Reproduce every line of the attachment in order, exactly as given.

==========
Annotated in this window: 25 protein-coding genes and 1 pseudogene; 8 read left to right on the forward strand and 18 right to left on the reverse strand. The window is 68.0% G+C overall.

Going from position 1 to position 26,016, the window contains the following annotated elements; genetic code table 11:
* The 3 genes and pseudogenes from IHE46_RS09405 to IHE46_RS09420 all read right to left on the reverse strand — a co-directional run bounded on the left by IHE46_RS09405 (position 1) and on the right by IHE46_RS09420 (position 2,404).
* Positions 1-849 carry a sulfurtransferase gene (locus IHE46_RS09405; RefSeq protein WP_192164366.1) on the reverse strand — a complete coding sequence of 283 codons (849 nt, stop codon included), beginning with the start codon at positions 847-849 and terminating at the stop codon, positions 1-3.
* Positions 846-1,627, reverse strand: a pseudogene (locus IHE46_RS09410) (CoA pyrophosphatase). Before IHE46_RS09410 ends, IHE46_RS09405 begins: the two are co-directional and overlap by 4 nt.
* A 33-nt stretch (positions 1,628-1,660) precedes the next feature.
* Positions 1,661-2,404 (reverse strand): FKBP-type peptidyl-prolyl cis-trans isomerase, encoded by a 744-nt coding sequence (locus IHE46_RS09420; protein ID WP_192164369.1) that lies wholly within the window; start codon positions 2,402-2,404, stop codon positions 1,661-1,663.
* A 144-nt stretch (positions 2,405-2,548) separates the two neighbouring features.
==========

Annotated in this window: 25 protein-coding genes and 1 pseudogene; 8 read left to right on the forward strand and 18 right to left on the reverse strand. The window is 68.0% G+C overall.

Going from position 1 to position 26,016, the window contains the following annotated elements; genetic code table 11:
* The 3 genes and pseudogenes from IHE46_RS09405 to IHE46_RS09420 all read right to left on the reverse strand — a co-directional run bounded on the left by IHE46_RS09405 (position 1) and on the right by IHE46_RS09420 (position 2,404).
* Positions 1-849 carry a sulfurtransferase gene (locus IHE46_RS09405; RefSeq protein WP_192164366.1) on the reverse strand — a complete coding sequence of 283 codons (849 nt, stop codon included), beginning with the start codon at positions 847-849 and terminating at the stop codon, positions 1-3.
* Positions 846-1,627, reverse strand: a pseudogene (locus IHE46_RS09410) (CoA pyrophosphatase). Before IHE46_RS09410 ends, IHE46_RS09405 begins: the two are co-directional and overlap by 4 nt.
* A 33-nt stretch (positions 1,628-1,660) precedes the next feature.
* Positions 1,661-2,404 (reverse strand): FKBP-type peptidyl-prolyl cis-trans isomerase, encoded by a 744-nt coding sequence (locus IHE46_RS09420; protein ID WP_192164369.1) that lies wholly within the window; start codon positions 2,402-2,404, stop codon positions 1,661-1,663.
* A 144-nt stretch (positions 2,405-2,548) separates the two neighbouring features.